by Bruce Moore
Lexicographer Bruce Moore is editor of the forthcoming (2016) second edition of the Australian National Dictionary, a historical dictionary that tells the story of Australian English. It contains the Australian National Dictionary Centre’s latest research into Australian words, and this blog illustrates the kind of research undertaken for the dictionary, in a new investigation of the history of a well-known word.
Sheila in the sense ‘a woman, a girl’ became established in Australian English towards the end of the nineteenth century. By the end of the twentieth century it had become a fairly problematic term, mainly as a result of being burdened with many negative and derogatory male attitudes towards women. The pejorative connotations are present in such compounds as sheila talk for ‘trivial gossip’, or in such uses as football coaches berating their teams for ‘playing like a bunch of sheilas’.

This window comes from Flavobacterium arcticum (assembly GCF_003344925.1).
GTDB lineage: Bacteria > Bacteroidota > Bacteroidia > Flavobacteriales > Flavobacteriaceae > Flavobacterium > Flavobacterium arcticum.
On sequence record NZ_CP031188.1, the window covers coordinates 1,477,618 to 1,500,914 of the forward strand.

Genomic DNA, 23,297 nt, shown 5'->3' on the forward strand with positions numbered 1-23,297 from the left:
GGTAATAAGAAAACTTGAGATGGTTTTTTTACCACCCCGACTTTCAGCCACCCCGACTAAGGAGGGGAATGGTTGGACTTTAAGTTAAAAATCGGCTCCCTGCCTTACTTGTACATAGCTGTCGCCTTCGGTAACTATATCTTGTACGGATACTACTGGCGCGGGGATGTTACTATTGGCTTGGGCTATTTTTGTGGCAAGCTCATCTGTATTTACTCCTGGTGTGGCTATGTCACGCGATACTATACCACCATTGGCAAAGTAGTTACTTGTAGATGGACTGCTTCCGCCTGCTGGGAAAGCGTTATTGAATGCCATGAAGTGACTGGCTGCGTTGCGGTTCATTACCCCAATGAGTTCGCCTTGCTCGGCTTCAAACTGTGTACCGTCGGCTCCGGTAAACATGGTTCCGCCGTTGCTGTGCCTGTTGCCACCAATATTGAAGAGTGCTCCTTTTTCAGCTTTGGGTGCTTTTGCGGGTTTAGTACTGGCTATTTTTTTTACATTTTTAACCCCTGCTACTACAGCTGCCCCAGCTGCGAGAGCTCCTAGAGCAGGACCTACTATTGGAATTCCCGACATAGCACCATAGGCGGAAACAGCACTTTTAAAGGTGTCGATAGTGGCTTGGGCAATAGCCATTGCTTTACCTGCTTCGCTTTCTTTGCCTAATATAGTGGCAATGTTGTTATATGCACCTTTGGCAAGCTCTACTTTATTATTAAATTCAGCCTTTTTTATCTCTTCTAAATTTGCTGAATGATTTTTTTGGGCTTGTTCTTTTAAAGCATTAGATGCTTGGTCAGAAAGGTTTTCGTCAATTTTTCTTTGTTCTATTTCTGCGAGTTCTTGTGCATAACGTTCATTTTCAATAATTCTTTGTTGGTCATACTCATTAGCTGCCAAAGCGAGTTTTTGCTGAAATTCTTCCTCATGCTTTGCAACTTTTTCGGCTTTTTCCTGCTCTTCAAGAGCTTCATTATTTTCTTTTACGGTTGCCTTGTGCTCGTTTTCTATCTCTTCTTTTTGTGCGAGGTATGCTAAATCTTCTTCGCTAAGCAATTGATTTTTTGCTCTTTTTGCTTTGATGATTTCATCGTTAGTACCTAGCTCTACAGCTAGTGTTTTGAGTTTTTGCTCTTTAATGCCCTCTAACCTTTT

But where did this Australian word sheila come from? There has been some general consensus that it is a generic use of an originally Irish personal name Sheila (with some also suggesting an influence from the sheela-na-gig, a medieval carved stone female figure—found on some churches and castles in Ireland and Britain—shown naked with the legs wide apart and the hands emphasising the genitals). In its earliest Australian record, in 1828, sheila (in the form Shela) seems to be used as a generic personal name for an Irish woman, in combination with Paddy (or Pat), the generic personal name for an Irish man: ‘Many a piteous Shela stood wiping the gory locks of her Paddy, until released from that duty by the officious interference of the knight of the baton’ (Sydney Monitor, 22 March 1828).